• Characteristics of the microflora (cocci, coliforms)
  • Presence of immature/parabasal epithelial cells.

Vaginal cultures are useful only for clinical research and to detect group A streptococci, trichomoniasis, and Candida albicans infection.  

Various advanced diagnostic methods are being established for aerobic vaginitis.

Phase contrast microscopy of aerobic vaginitis*

*By PedroVieiraBaptista (Own work) [CC BY-SA 4.0 (https://creativecommons.org/licenses/by-sa/4.0)], via Wikimedia Commons

What is the differential diagnosis for aerobic vaginitis?

Aerobic vaginitis is distinct from other forms of infectious vaginitis — particularly bacterial vaginosis, with which it is often confused. Characteristics of bacterial vaginosis are:

  • Lack of symptoms
  • Greyish-white, watery vaginal discharge with fishy odour
  • Lack of inflammation on vaginal examination
  • Microscopy findings of decreased lactobacilli and granular flora.

What is the treatment for aerobic vaginitis?

Treatment of aerobic vaginitis depends on the microscopic findings and patient needs [2].

  • Topical corticosteroids, eg, hydrocortisone cream or foam, are used to treat a prominent inflammatory component, (> 20 leucocytes per epithelial cell on microscopy).
  • Antimicrobials (topical, oral or by suppository) are used to eradicate pathogenic bacteria.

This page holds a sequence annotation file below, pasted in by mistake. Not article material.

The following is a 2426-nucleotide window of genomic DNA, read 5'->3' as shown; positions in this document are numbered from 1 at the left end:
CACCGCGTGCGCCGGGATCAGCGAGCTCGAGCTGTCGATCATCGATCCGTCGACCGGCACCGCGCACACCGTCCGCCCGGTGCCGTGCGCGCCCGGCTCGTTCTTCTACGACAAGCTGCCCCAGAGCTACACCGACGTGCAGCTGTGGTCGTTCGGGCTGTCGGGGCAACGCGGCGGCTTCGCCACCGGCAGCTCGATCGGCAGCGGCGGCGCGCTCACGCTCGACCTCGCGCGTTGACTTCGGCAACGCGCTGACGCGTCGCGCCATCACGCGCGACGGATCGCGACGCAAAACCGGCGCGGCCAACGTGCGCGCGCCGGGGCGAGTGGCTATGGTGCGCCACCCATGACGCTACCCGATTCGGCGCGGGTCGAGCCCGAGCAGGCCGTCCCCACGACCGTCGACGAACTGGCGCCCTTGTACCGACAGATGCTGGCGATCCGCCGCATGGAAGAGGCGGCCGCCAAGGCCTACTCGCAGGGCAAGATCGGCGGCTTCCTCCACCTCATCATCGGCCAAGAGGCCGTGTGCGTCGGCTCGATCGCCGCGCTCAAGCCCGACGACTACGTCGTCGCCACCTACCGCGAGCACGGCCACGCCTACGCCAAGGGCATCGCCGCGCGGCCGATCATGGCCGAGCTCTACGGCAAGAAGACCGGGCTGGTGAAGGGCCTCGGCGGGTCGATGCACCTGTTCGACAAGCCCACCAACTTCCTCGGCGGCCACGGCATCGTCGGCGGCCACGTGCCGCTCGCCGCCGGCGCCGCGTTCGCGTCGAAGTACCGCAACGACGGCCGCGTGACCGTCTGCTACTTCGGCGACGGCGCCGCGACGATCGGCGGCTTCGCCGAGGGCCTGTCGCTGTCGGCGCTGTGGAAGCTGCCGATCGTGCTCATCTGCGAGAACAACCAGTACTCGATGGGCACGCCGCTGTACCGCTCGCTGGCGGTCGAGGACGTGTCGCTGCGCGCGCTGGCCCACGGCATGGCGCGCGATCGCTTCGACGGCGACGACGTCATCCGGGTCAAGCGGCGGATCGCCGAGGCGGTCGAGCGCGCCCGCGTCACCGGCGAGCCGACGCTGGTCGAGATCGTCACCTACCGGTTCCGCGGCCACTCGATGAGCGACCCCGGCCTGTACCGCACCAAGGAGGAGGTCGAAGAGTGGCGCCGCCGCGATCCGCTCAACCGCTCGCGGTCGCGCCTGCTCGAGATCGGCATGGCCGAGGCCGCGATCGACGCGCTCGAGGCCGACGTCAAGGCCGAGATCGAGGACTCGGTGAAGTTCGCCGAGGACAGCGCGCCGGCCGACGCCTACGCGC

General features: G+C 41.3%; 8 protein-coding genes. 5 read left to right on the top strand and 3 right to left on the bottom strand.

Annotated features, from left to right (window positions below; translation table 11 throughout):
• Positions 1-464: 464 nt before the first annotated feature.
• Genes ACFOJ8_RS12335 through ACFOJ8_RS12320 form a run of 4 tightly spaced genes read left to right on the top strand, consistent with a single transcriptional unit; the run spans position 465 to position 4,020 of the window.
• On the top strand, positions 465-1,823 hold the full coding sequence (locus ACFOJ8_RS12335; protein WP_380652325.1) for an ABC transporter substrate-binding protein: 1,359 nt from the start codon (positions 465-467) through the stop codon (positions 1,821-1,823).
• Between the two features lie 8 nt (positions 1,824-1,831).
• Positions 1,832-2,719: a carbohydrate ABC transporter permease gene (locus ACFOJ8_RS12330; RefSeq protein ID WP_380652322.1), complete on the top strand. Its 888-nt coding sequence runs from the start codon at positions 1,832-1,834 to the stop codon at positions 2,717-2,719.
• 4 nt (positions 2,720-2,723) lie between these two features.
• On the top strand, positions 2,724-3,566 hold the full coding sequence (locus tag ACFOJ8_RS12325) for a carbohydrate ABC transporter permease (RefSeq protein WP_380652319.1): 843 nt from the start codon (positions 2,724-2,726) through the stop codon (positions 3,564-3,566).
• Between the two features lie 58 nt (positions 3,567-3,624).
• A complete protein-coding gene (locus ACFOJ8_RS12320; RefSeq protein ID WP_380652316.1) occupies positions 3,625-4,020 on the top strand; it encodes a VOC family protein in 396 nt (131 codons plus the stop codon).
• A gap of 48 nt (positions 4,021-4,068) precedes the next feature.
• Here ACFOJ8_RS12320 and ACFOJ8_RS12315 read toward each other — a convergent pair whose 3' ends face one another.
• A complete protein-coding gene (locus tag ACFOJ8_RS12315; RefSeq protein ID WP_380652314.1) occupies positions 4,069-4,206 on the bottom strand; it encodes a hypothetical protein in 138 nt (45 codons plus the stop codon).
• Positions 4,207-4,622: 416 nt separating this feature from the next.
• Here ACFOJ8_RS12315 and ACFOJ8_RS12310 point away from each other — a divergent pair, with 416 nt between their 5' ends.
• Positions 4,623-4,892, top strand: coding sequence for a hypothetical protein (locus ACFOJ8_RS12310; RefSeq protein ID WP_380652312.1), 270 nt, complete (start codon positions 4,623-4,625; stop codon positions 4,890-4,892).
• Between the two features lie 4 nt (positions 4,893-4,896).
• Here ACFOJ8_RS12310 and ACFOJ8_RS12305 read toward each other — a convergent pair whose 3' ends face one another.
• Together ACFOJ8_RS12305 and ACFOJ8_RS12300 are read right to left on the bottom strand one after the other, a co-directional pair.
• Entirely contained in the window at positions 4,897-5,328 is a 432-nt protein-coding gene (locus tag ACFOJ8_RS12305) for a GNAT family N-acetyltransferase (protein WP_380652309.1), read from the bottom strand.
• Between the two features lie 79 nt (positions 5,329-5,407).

• Antiseptic, eg, dequalinium chloride
    • Topical antibiotic, eg, topical kanamycin or clindamycin (note, clindamycin can promote bacterial resistance)
    • Oral antibiotic, eg, amoxiclav or moxifloxacin
  • Topical oestrogen is used to treat vaginal atrophy (when parabasal cells are >10% of epithelial cells on microscopy).
  • Vaginal probiotics are used to restore vaginal lactobacilli.

Metronidazole, which is used for bacterial vaginosis, and antifungal agents, used for Candida albicans infection, are not effective in aerobic vaginitis.

Expert advice should be sought from a medical microbiologist in pregnant women with aerobic vaginitis.

 

Related Information

References

  1. Donders GG, Vereecken A, Bosmans E, Dekeersmaecker A, Salembier G, Spitz B. Definition of a type of abnormal vaginal flora that is distinct from bacterial vaginosis: aerobic vaginitis. BJOG. 2002 Jan;109(1):34-43. PubMed PMID: 11845812. Journal.
  2. Donders GGG, Bellen G, Grinceviciene S, Ruban K, Vieira-Baptista P. Aerobic Vaginitis: No longer a stranger. Res Microbol 2017; In press [available online 11 May 2017] (accessed 2 October 2017). PubMed.
  3. Donders GG, Ruban K, Bellen G. Selecting anti-microbial treatment of aerobic vaginitis. Curr Infect Dis Rep 2015;17(5):477. PubMed.
  4. Han C, Wu W, Fan A, et al. Diagnostic and therapeutic advancements for aerobic vaginitis. Arch Gynecol Obstet 2015;291(2):251-7. PubMed.
  5. Mason MJ, Winter AJ How to diagnose and treat aerobic and desquamative inflammatory vaginitis. Sex Transm Infect 2017;93:8-10. Journal.